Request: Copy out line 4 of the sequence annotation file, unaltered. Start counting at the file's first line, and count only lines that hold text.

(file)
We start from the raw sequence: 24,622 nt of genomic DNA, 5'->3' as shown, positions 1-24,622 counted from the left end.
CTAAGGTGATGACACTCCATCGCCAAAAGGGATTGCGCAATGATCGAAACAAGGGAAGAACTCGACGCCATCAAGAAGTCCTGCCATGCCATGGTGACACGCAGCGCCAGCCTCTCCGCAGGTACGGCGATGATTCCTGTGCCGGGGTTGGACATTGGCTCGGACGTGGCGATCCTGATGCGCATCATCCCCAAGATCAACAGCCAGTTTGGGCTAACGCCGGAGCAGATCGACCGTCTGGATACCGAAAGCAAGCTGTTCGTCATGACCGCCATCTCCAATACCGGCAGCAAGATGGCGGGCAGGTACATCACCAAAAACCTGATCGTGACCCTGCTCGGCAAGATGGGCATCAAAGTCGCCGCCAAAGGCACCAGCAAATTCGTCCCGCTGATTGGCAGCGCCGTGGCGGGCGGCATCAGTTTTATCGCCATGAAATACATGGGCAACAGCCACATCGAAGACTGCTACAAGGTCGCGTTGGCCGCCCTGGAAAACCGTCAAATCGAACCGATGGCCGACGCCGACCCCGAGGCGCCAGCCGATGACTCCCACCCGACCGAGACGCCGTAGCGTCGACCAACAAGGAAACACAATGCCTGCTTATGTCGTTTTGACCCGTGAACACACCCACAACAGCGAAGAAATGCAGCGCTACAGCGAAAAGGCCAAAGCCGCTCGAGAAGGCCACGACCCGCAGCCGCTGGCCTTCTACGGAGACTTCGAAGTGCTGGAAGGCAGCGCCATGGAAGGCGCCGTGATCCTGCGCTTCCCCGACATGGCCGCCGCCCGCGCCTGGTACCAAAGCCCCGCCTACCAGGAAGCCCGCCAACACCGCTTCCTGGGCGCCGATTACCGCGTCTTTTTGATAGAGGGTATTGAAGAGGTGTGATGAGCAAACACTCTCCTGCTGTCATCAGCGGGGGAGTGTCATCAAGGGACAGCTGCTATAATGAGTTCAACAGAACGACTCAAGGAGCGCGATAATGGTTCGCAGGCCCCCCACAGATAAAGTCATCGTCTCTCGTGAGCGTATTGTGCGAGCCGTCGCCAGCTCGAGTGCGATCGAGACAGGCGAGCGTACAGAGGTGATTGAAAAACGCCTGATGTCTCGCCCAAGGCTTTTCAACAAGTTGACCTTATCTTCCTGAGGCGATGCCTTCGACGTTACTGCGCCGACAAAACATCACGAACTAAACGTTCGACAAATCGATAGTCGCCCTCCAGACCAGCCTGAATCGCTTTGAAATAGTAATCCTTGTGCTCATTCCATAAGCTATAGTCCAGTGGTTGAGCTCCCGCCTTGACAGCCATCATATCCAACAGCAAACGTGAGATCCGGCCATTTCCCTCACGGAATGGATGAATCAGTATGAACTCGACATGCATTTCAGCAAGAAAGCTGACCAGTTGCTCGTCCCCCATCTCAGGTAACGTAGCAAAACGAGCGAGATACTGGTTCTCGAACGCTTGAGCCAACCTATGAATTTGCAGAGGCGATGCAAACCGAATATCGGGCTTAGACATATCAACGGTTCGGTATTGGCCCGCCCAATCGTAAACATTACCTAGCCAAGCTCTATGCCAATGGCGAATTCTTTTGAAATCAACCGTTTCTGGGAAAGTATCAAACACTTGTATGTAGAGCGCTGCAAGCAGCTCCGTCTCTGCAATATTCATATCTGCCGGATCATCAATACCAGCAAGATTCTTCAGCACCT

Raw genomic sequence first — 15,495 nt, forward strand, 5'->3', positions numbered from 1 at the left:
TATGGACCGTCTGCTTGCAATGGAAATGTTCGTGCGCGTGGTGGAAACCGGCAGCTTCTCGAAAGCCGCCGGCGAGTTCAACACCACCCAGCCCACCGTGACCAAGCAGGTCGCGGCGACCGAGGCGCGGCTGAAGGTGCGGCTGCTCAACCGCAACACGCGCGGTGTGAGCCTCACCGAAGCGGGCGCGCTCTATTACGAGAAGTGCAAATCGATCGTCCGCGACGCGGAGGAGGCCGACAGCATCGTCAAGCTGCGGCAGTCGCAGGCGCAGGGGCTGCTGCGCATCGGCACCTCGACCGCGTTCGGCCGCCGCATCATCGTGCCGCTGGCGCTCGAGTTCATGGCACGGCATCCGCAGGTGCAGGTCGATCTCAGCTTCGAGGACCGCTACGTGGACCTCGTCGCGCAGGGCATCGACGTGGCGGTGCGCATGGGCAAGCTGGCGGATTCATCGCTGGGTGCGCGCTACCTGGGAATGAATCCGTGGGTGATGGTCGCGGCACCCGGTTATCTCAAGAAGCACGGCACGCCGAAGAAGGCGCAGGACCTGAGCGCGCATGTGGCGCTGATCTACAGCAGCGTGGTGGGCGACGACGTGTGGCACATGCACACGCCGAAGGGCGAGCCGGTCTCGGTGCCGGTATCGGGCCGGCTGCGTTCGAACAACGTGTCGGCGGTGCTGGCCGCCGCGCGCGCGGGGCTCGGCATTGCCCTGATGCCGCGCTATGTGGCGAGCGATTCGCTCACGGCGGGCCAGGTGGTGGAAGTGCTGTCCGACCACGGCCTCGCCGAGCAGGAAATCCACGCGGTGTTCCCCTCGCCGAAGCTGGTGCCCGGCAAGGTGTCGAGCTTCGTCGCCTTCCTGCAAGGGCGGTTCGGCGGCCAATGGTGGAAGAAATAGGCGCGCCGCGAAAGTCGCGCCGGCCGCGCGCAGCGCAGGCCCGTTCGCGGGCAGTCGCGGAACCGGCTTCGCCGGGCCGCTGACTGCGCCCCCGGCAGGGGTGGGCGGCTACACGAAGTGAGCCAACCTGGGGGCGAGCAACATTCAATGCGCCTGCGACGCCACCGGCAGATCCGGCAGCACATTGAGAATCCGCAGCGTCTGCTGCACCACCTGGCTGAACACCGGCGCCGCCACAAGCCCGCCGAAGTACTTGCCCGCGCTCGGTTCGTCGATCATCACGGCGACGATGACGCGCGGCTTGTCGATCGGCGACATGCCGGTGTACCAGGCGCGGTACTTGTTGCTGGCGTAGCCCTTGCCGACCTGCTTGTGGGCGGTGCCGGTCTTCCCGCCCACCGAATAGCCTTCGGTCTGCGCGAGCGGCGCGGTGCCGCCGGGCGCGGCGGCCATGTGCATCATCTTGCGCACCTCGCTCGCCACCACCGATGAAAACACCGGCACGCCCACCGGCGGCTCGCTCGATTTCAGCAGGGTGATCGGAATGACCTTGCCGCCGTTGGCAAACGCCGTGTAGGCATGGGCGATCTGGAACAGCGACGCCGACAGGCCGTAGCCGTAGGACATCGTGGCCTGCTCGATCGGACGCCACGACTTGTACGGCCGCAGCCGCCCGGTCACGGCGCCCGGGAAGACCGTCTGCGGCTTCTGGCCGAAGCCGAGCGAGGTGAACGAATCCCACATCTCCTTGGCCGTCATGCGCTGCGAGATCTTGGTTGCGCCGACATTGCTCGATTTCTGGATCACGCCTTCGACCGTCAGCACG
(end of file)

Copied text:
TATGGACCGTCTGCTTGCAATGGAAATGTTCGTGCGCGTGGTGGAAACCGGCAGCTTCTCGAAAGCCGCCGGCGAGTTCAACACCACCCAGCCCACCGTGACCAAGCAGGTCGCGGCGACCGAGGCGCGGCTGAAGGTGCGGCTGCTCAACCGCAACACGCGCGGTGTGAGCCTCACCGAAGCGGGCGCGCTCTATTACGAGAAGTGCAAATCGATCGTCCGCGACGCGGAGGAGGCCGACAGCATCGTCAAGCTGCGGCAGTCGCAGGCGCAGGGGCTGCTGCGCATCGGCACCTCGACCGCGTTCGGCCGCCGCATCATCGTGCCGCTGGCGCTCGAGTTCATGGCACGGCATCCGCAGGTGCAGGTCGATCTCAGCTTCGAGGACCGCTACGTGGACCTCGTCGCGCAGGGCATCGACGTGGCGGTGCGCATGGGCAAGCTGGCGGATTCATCGCTGGGTGCGCGCTACCTGGGAATGAATCCGTGGGTGATGGTCGCGGCACCCGGTTATCTCAAGAAGCACGGCACGCCGAAGAAGGCGCAGGACCTGAGCGCGCATGTGGCGCTGATCTACAGCAGCGTGGTGGGCGACGACGTGTGGCACATGCACACGCCGAAGGGCGAGCCGGTCTCGGTGCCGGTATCGGGCCGGCTGCGTTCGAACAACGTGTCGGCGGTGCTGGCCGCCGCGCGCGCGGGGCTCGGCATTGCCCTGATGCCGCGCTATGTGGCGAGCGATTCGCTCACGGCGGGCCAGGTGGTGGAAGTGCTGTCCGACCACGGCCTCGCCGAGCAGGAAATCCACGCGGTGTTCCCCTCGCCGAAGCTGGTGCCCGGCAAGGTGTCGAGCTTCGTCGCCTTCCTGCAAGGGCGGTTCGGCGGCCAATGGTGGAAGAAATAGGCGCGCCGCGAAAGTCGCGCCGGCCGCGCGCAGCGCAGGCCCGTTCGCGGGCAGTCGCGGAACCGGCTTCGCCGGGCCGCTGACTGCGCCCCCGGCAGGGGTGGGCGGCTACACGAAGTGAGCCAACCTGGGGGCGAGCAACATTCAATGCGCCTGCGACGCCACCGGCAGATCCGGCAGCACATTGAGAATCCGCAGCGTCTGCTGCACCACCTGGCTGAACACCGGCGCCGCCACAAGCCCGCCGAAGTACTTGCCCGCGCTCGGTTCGTCGATCATCACGGCGACGATGACGCGCGGCTTGTCGATCGGCGACATGCCGGTGTACCAGGCGCGGTACTTGTTGCTGGCGTAGCCCTTGCCGACCTGCTTGTGGGCGGTGCCGGTCTTCCCGCCCACCGAATAGCCTTCGGTCTGCGCGAGCGGCGCGGTGCCGCCGGGCGCGGCGGCCATGTGCATCATCTTGCGCACCTCGCTCGCCACCACCGATGAAAACACCGGCACGCCCACCGGCGGCTCGCTCGATTTCAGCAGGGTGATCGGAATGACCTTGCCGCCGTTGGCAAACGCCGTGTAGGCATGGGCGATCTGGAACAGCGACGCCGACAGGCCGTAGCCGTAGGACATCGTGGCCTGCTCGATCGGACGCCACGACTTGTACGGCCGCAGCCGCCCGGTCACGGCGCCCGGGAAGACCGTCTGCGGCTTCTGGCCGAAGCCGAGCGAGGTGAACGAATCCCACATCTCCTTGGCCGTCATGCGCTGCGAGATCTTGGTTGCGCCGACATTGCTCGATTTCTGGATCACGCCTTCGACCGTCAGCACG